Ce livre, qui réunit des chercheurs nationaux et internationaux, explore les thèmes et les questions qui animent les recherches les plus récentes sur le génocide des Arméniens. Les chapitres qui composent cet ouvrage collectif sont regroupés autour de trois axes : représentations, traces et mémoires. En privilégiant une approche multidisciplinaire, il s’agit de rendre compte des dimensions multiples de cet objet d’étude et de mettre en relief les aspects structurants des débats actuels sur le génocide des Arméniens.

Further information here.

New publications: Literature & the Great War. Toby Garfitt, Oxford & Nicolas Bianchi, Montpellier

Studies in 20th & 21st Century Literature (STTCL) (http://newprairiepress.org/sttcl/) is committed to publishing high quality, anonymously peer reviewed articles written in English on post-1900 literature in French, German, and Spanish. All issues are available online.

Recently published special issue: 41.2 (Summer 2017): Writing 1914-1918. National Responses to the Great War. “From the National Context to its Margins: When the World Used Literature to Respond to the Great War”.

Guest Editors: Toby Garfitt & Nicolas Bianchi

Articles on Canada and Argentina as well as France, Germany and Britain. Full table of contents available here.

By shedding light on some original responses to the Great War that are today hardly known, and by asking the same questions of many works written in contexts which were radically different, this STTCL special issue advocates for a genuinely comparative approach to this literature. Born in a context of nationalist withdrawal, these cultural objects also had a paradoxically wide circulation (due to early translations, commentaries, literary reactions, and so on), which is why study of these apparently isolated writers is so valuable.

 

Writing the Great War / Comment écrire la Grande Guerre?
Francophone and Anglophone Poetics / Poétiques francophones et anglophones
Edited by Nicolas Bianchi and Toby Garfitt

Series: Romanticism and after in France / Le Romantisme et après en France, Vol. 27
Series Editor: Patrick McGuinness

Peter Lang, Oxford, 2017. XIV, 366 pp.. ISBN: 978-1-78707-198-8 (print)
Available to purchase in ePDF and ePUB formats here.

For France the First World War, or Great War, was a war of national self-defence, but for Britain it was not. Does that mean that French literary treatments of this unimaginably destructive war were very different from British ones? Not necessarily – but much can be learned from considering both traditions side by side, something that is rarely done.

The essays collected in this bilingual volume, by a range of scholars working on literature and history on both sides of the Channel, show that while the wider purposes of the war are striking for their absence in both French and British traditions, there are many common strands: realistic narratives of the trenches, humour as a safety-valve, imagination and creativity. Yet there are differences, too: for instance, there is plenty of French poetry about the war, but no real equivalent of the British «war poets». The volume looks at iconic figures like Owen, Brooke, Barbusse, Apollinaire and Proust, but also at a number of lesser known writers, and includes a study of «poetry of colour», recognising the active contribution of some four million non-Europeans to the war effort. The book includes a preface by the eminent war historian Sir Hew Strachan.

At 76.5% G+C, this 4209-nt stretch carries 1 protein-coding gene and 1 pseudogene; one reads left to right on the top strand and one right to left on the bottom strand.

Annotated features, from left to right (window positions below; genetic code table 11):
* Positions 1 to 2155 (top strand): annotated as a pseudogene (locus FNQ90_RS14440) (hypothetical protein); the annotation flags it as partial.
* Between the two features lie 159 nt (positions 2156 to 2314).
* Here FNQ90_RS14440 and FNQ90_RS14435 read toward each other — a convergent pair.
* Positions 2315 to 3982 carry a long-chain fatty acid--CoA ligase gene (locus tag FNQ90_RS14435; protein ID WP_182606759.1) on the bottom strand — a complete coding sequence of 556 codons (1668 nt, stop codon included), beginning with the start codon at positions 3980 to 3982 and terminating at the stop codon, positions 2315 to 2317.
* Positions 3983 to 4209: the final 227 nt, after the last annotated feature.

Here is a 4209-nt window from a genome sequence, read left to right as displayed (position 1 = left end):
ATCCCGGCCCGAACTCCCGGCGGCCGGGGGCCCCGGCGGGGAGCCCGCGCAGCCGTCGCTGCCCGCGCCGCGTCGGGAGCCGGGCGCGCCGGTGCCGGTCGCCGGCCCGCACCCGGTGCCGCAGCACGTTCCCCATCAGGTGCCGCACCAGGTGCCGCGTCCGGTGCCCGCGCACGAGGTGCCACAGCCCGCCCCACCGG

Engagée dans une guerre défensive sur ses frontières, la France connut une Grande Guerre bien différente de celle avec laquelle composèrent ses alliés britanniques. Faut-il en conclure que les deux nations furent amenées à produire des réponses au conflit radicalement différentes? Peut-on dégager des traditions nationales ou des tendances transnationales ouvrant la voie à des comparaisons encore rarement esquissées par la critique littéraire? C’est le pari des contributions de ce volume bilingue, réunissant autour de la question: «comment écrire la Grande Guerre?», les articles de spécialistes francophones et anglophones des domaines historique et littéraire. Il montre la variété des thématiques partagées par les deux traditions littéraires: récits réalistes des tranchées, usage de l’humour comme d’un exutoire salutaire, imagination et créativité; et souligne la présence de différences notables, comme l’absence de mythification en France de la poésie de 14, pourtant elle-aussi produite en masse tout au long de la guerre. L’ouvrage, tout en donnant une place de choix aux écrivains de premier ordre (Owen, Brooke, Barbusse, Apollinaire ou Proust), tente d’offrir quelque visibilité à un certain nombre d’auteurs moins connus, au nombre desquels des auteurs de couleur, à qui leur contribution à l’effort de guerre n’aura pas valu la reconnaissance littéraire attendue. La préface a été rédigée par Sir Hew Strachan, grand spécialiste de l’histoire de la période.

Nicolas Bianchi is a normalien and agrégé de lettres modernes, teaching at Université Montpellier III.
Toby Garfitt is Fellow and Tutor in French at Magdalen College, Oxford.

Blog: Revisiting the 1917 Stockholm Peace Conference: Indian Nationalism, International Socialism, and Anti-Imperialism

A recent blog by Ole Birk Laursen on the University of Exeter’s Global and Imperial Forum discusses how the centenaries of the Russian revolutions (1917) and the end of the First World War (1918), are connected through the abandoned Stockholm Peace Conference and, given their anti-imperialist narratives, how they impacted the colonial world. Despite the attendance of Indians, Egyptians, Persians and Turks in Stockholm, the scant historical inquiries into this might-have-been moment tend to neglect how such anti-imperial ambitions were tied to world peace.

Ole Birk Laursen (Research Affiliate, the Open University) is a historian of Black and South Asian people in Britain and Europe with a particular focus anti-imperialism and anarchism. In addition to book chapters and journal articles on Indian nationalism, his book The Indian Revolutionary Movement in Europe, 1905-1918 is forthcoming with Liverpool University Press (2019).